Buttons Were An Inspired UI Hack, But Now We’ve Got Better Options

Buttons Were An Inspired UI Hack, But Now We’ve Got Better Options

  • March 13, 2012

Josh Clark on the future of touch and other types of UI.

If you’ve ever seen a child interact with an iPad, you’ve seen the power of the touch interface in action. Is this a sign of what’s to come — will we be touching and swiping screens rather tapping buttons? I reached out to Josh Clark (@globalmoxie), founder of Global Moxie and author of “Tapworthy,” to get his thoughts on the future of touch and computer interaction, and whether or not buttons face extinction.

Clark says a touch-based UI is more intuitive to the way we think and act in the world. He also says touch is just the beginning — speech, facial expression, and physical gestures are on they way, and we need to start thinking about content in these contexts.

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Corning’s Second Day Of Glass

Corning’s Second Day of Glass

  • February 7, 2012

Nearly a year ago, Corning (maker of Gorilla Glass), released a video encapsulating it’s vision of the future. It’s since gotten 17 million views on YouTube, and started numerous discussions and responses.

In the video, Corning predicted large scale desktop touchscreen displays, bigger video screens, and dynamic billboards. And while much of the video is still in the future, the OLED TV’s shown by LG at this year’s CES do seem to bring the video to life.

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Microsoft’s Vision For Future Productivity

Microsoft’s Vision for Future Productivity

  • November 12, 2011

From Microsoft’s Office YouTube Channel:

Watch how future technology will help people make better use of their time, focus their attention, and strengthen relationships while getting things done at work, home, and on the go. (Release: 2011)

There are some interesting concepts in the video involving augmented reality (adding visualizations to one’s environment), new user interfaces and user collaboration, and “Web 3.0” style communication: where relevant information finds the user at the appropriate time (an intelligent filtering of the overwhelming information now being generated by “Web 2.0” technologies such as social media).

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Mobile UX Sharpens Usability Guidelines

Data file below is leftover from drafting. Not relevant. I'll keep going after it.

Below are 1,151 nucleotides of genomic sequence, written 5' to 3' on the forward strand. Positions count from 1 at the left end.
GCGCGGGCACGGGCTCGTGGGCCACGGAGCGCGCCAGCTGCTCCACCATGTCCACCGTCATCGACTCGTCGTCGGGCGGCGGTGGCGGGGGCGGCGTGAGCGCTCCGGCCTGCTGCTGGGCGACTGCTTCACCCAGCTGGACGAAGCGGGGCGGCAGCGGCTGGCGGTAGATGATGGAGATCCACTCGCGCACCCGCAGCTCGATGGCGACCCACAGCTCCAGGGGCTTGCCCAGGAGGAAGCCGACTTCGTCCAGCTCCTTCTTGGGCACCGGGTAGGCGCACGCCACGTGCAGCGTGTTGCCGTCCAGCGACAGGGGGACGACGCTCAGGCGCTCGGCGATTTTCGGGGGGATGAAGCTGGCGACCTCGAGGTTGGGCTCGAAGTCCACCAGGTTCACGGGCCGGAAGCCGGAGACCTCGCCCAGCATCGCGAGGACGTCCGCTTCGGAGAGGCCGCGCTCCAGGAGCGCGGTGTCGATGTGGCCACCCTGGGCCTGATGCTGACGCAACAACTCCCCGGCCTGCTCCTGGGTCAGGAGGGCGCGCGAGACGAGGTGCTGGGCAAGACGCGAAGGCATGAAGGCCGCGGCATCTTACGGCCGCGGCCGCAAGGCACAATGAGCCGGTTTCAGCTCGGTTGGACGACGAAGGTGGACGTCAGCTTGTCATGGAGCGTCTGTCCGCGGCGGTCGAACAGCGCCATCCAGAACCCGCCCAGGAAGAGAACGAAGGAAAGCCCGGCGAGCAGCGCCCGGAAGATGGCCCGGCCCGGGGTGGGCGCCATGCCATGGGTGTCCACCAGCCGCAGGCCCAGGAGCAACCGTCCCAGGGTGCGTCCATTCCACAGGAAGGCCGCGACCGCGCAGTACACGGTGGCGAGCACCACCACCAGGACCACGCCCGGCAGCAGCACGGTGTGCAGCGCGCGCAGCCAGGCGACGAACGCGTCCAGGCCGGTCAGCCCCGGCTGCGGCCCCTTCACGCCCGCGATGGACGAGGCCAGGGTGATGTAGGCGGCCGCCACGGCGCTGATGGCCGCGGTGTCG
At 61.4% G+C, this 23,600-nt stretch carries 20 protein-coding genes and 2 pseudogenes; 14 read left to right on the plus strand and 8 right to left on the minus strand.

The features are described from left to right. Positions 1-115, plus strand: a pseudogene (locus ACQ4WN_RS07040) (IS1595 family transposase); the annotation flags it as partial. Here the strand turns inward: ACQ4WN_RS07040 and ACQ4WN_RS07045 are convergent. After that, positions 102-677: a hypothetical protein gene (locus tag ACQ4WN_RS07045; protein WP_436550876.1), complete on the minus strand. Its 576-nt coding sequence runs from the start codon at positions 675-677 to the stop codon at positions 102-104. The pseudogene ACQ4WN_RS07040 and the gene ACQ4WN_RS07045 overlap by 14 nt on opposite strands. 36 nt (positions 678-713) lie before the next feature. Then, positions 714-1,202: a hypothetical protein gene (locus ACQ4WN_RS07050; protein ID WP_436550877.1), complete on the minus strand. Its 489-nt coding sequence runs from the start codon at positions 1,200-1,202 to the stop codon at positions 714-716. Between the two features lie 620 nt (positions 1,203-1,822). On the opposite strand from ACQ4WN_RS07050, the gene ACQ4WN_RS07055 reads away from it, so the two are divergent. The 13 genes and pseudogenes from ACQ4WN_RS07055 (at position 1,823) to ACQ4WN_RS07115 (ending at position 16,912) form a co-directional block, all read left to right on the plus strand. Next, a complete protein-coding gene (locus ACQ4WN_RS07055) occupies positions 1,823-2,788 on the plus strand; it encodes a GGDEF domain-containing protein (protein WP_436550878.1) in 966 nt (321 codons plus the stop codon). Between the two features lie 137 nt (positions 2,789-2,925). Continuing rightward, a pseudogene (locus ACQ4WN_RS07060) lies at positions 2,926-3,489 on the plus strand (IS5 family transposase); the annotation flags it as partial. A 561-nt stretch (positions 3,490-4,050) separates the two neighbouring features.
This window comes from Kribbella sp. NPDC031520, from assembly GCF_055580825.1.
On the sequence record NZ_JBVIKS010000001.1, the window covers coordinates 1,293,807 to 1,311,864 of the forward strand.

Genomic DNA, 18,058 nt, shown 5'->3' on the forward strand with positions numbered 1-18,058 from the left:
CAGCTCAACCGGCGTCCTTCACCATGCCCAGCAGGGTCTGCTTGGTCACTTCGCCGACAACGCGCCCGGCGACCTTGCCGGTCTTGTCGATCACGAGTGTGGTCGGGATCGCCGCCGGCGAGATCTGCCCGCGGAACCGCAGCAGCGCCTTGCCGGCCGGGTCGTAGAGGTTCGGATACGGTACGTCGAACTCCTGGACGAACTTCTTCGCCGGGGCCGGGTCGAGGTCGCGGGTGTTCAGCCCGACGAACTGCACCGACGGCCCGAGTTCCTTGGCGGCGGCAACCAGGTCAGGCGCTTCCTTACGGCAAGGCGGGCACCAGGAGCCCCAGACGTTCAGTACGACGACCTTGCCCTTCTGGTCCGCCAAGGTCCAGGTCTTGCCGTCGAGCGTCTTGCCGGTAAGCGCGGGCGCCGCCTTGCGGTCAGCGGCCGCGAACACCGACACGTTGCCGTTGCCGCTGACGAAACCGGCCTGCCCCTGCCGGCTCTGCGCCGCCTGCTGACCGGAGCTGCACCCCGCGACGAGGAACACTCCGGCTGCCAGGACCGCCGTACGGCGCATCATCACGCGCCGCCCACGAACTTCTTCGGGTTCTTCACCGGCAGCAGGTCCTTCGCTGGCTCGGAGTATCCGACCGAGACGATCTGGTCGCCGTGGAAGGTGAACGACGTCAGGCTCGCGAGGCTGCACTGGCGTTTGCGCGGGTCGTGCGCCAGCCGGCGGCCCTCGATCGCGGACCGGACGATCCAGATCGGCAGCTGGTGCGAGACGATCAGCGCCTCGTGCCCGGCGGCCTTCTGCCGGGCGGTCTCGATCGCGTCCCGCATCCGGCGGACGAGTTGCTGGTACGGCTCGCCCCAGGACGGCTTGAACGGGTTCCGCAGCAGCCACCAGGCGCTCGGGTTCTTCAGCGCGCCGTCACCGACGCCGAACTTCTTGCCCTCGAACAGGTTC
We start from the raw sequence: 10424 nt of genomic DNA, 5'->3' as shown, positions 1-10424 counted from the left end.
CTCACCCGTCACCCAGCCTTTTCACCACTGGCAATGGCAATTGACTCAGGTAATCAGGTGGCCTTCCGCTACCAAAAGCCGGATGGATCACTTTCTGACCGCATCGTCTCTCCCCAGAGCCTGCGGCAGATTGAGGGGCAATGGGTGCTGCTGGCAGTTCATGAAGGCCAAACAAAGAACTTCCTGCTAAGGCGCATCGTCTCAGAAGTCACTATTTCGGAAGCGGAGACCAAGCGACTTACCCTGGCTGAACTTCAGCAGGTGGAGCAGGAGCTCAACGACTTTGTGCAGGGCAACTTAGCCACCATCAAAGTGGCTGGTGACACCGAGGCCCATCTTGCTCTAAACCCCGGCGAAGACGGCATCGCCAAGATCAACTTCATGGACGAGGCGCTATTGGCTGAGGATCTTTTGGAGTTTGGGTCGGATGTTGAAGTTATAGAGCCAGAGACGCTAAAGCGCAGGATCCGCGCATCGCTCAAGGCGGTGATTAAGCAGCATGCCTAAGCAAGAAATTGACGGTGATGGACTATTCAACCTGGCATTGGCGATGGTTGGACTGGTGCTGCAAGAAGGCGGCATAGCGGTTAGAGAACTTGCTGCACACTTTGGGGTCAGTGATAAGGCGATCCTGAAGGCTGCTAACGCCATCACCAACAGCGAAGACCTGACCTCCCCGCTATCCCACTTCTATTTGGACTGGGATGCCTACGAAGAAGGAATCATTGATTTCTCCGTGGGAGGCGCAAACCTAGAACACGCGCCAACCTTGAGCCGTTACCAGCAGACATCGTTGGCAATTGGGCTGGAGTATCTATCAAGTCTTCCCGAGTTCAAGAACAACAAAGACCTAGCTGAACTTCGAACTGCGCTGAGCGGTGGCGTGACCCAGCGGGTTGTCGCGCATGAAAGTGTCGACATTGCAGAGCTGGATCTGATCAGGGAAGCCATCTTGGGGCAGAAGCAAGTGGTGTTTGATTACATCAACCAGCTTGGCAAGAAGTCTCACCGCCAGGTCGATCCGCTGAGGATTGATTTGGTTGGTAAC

Mobile UX Sharpens Usability Guidelines

  • November 7, 2011

Summary: Many guidelines are similar for mobile and desktop design, but their mobile interpretation is much more unforgiving.

My recent column Mobile Content: If in Doubt, Leave It Out advised site owners to eliminate secondary material when writing for mobile users. Many tweets, blog postings, and other comments on the article all expanded on this theme: Yes, do cut the fluff from mobile content, but also cut secondary content when writing for desktop websites.

In one way, I can only agree. Since 1997, conciseness has been a key guideline when writing for the web. People don’t read a lot on the web and leave in a few seconds if a site doesn’t communicate its value clearly. These findings lead to more detailed guidelines, such as emphasizing the first 2 words of nanocontent (e.g., headlines and search engine links).

So yes, cut the blah-blah from your desktop site.

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How Microsoft’s Xbox 360 & Kinect Help Surgeons In The OR

How Microsoft’s Xbox 360 & Kinect Help Surgeons in the OR

  • July 20, 2011

Image: The avatar for Dr. Brian Ross welcomes participants to an online training session using Xbox chat technology (Stephen Brashear photos/PSBJ)

The sight of a surgeon playing “Grand Theft Auto” in the operating room might raise eyebrows, but it’s one example of how consumer technology is being repurposed to advance the practice of medicine.

Rising medical costs — bloated by expensive, complicated machines — are wrecking the nation’s economic health, while off-the-shelf consumer gadgets keep getting cheaper and more powerful. So the health care industry has discovered it can tap into the innovative wonders of an Xbox 360 or PlayStation 3 or an Android smartphone app.

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Utilize Available Screen Space

Utilize Available Screen Space

  • May 9, 2011

Summary: Websites and mobile apps both frequently cram options into too-small parts of the screen, making items harder to understand.

A computer screen’s precious pixels are the world’s most valuable real estate. Amazon’s Add to Cart button is 160×27 pixels, or 0.003 square feet (0.0003 m2) at a typical 100 dpi monitor resolution. You could crowd almost 800,000 Buy buttons onto the floor space of the average American home, which currently sells for $160,000. Even a single Buy button will often bring in more than that — let alone the revenue from 800,000 buttons.

Normally, when something is extremely valuable, you try to conserve it. But screen space shouldn’t be hoarded, it should be spent. I see too many designs that cram highly valuable content or action items into tiny spaces while wasting vast amounts of screen space.

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